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This article is from the Dictionary of North Carolina Biography, 6 volumes, edited by William S. Powell. Copyright ©1979-1996 by the University of North Carolina Press. Used by permission of the publisher. For personal use and not for further distribution. Please submit permission requests for other use directly to the publisher.

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Devereux, Thomas Pollock

by W. Conard Gass, 1986; Revised by SLNC Government and Heritage Library, May 2024.

17 Nov. 1793–7 Mar. 1869

Depiction of Thomas Pollock Devereux. He is young (early 20s) and is wearing a three piece suit. Thomas Pollock Devereux, lawyer and planter-enslaver, was born at New Bern, the oldest of the three children of John (1761–1844) and Frances Pollock Devereux (1771–1849). John Devereux, a native of Ireland, was a former lieutenant in the British navy. Shipwrecked off the North Carolina coast near New Bern, he had remained in that city where he continued the mercantile business he had previously entered in Charleston, S.C.; he became the owner of a fleet of ships that traded between Boston, Mass., and Barbados. Frances Pollock Devereux, a native of New Bern, was a daughter of Eunice Edwards Pollock (1743–1822), the seventh daughter and eighth child of theologian Jonathan Edwards (1703–58), and of Thomas Pollock III (d. 1777), grandson of Thomas Pollock of Balgra (1654–1722), a native of Glasgow, Scotland, who came to North Carolina about 1700 and twice (1712–14 and 1722) served as acting governor of proprietary North Carolina. Thomas Pollock Devereux's sister, Frances, was the wife of Leonidas Polk (1806–64), Episcopal bishop of Louisiana and lieutenant general in the Confederate Army. Through the second marriage (1800) of his grandmother, Eunice Edwards, to a Mr. Hunt, Devereux was a half-cousin of Thomas Pollock Burgwyn.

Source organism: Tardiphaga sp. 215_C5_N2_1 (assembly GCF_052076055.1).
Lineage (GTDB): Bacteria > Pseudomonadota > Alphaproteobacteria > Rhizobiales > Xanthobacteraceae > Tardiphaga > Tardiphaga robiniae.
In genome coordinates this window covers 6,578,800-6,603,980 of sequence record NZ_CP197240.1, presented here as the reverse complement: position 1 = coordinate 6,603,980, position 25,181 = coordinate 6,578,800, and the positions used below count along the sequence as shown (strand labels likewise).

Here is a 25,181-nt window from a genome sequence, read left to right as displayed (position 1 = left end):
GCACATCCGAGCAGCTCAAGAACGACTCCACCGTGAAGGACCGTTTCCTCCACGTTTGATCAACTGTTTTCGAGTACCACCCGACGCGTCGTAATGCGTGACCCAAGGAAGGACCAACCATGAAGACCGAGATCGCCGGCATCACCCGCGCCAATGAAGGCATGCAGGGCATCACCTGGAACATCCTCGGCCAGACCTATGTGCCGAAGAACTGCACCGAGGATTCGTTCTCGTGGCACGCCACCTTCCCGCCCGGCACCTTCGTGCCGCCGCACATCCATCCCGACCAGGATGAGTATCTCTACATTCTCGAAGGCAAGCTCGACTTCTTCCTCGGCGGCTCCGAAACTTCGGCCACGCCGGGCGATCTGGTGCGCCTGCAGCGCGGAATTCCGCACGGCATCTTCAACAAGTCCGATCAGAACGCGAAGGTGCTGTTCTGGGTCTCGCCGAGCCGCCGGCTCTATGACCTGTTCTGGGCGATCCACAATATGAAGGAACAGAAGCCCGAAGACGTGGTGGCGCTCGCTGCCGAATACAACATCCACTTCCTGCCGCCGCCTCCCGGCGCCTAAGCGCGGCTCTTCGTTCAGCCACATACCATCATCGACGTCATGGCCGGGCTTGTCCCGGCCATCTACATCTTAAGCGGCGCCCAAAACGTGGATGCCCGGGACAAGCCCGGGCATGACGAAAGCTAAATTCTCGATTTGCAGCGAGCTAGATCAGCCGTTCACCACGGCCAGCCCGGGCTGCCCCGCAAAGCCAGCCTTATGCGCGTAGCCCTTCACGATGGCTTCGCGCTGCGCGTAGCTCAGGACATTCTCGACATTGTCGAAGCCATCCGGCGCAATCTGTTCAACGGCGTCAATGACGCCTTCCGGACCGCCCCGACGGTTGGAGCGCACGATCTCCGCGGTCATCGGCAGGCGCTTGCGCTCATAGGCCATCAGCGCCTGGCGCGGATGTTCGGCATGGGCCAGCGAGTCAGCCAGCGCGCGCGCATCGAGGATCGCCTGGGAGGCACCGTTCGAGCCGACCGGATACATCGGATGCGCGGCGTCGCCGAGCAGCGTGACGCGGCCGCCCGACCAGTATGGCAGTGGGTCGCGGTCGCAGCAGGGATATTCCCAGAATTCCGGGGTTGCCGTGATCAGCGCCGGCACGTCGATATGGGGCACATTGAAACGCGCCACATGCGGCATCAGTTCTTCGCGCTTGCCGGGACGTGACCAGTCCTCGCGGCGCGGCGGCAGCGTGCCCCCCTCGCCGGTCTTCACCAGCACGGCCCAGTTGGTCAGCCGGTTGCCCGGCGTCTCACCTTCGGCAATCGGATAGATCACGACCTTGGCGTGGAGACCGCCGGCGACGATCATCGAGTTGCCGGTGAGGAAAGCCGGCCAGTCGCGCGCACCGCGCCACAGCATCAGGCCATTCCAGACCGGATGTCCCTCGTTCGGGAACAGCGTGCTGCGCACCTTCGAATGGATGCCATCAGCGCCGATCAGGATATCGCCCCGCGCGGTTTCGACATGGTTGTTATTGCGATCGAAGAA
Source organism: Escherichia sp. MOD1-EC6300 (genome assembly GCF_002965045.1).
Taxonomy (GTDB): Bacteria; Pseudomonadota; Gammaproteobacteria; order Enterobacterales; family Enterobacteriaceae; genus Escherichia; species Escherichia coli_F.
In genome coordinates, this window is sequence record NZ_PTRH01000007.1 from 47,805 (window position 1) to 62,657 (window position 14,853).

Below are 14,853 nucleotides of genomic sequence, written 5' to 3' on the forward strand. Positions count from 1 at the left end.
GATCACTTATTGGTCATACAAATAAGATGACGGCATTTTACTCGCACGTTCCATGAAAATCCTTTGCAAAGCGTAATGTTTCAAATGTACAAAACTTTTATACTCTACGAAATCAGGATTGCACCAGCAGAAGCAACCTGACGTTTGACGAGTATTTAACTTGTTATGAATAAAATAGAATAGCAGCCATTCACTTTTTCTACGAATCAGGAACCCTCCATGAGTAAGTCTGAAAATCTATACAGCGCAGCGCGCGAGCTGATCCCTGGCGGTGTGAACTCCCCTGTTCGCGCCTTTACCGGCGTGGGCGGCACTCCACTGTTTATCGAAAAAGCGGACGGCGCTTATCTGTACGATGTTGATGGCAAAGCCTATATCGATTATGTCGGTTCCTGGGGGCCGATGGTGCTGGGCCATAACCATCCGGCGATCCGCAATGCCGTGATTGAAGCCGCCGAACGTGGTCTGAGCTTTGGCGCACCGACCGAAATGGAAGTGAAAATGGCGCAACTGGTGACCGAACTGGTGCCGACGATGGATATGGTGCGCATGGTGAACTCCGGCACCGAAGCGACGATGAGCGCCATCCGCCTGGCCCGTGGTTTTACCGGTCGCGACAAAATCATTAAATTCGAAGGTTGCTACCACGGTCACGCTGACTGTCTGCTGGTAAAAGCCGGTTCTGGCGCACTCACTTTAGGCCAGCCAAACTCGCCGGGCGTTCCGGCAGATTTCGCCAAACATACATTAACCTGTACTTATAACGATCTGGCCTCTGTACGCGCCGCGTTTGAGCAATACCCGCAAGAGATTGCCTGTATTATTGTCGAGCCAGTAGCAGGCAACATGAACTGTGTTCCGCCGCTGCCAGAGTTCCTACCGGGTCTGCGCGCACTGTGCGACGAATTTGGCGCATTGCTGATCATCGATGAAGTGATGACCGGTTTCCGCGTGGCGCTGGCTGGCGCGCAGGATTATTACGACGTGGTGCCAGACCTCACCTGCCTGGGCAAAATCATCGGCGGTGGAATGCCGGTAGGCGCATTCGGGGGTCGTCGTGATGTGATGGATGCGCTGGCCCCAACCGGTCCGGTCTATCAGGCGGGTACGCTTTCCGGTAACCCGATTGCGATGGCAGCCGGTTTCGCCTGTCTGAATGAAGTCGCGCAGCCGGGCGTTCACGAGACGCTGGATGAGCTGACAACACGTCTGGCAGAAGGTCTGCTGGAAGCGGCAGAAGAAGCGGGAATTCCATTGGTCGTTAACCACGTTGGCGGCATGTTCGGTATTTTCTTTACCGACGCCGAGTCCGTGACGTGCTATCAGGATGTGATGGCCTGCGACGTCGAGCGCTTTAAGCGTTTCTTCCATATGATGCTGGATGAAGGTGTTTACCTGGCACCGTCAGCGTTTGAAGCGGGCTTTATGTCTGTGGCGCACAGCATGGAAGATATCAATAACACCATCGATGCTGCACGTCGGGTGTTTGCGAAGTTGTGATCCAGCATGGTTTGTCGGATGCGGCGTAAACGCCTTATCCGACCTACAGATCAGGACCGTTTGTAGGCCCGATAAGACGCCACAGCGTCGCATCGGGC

In 1813 Devereux was graduated from Yale College, where he was a schoolmate of George E. Badger (1795–1866), later a prominent North Carolina lawyer and politician, and Elisha Mitchell (1793–1857), who would become a distinguished professor of mathematics and science in The University of North Carolina. Both men became Devereux's lifelong friends. Devereux chose the law as his profession but for some years did not actively seek clients because he already had a competent fortune. Business reverses, however, eventually compelled him to devote his full energies to the duties of the bar. He soon attained both a large practice and a reputation for unusual legal ability, especially in equity cases. He was appointed U.S. attorney for the District of North Carolina and served competently in that position for many years. In 1826 he became joint reporter with George E. Badger of the North Carolina Supreme Court and soon was made the sole occupant of the post following Badger's resignation. Devereux produced four volumes of law and two volumes of equity reports. In 1834 he obtained the assistance of William Horn Battle in reporting the court's decisions.

Thomas Pollock Devereux's daughter, Catherine Ann Devereux Edmondston. Image from Civil War Blog.Devereux was influential in persuading William Gaston in 1833 to accept an appointment to the state supreme court. Though convinced of the continued need for the court, which had been created in 1818, he was aware that it was unpopular throughout the state. Devereux believed that it could be saved from abolition by the legislature only if a lawyer of Gaston's ability and prestige could be secured to fill the vacancy created by the death of Chief Justice John Louis Taylor in 1829.

Upon the death of his uncle, George Pollock (1772–1839), Devereux inherited the care and management of a large family estate, consisting mostly of several plantations and the rights to enslave about fifteen hundred people. These duties forced him to abandon the legal profession, and he spent the remainder of his life in agricultural pursuits and such public service as he could render as justice of the peace and as a presiding justice of the county court of Halifax.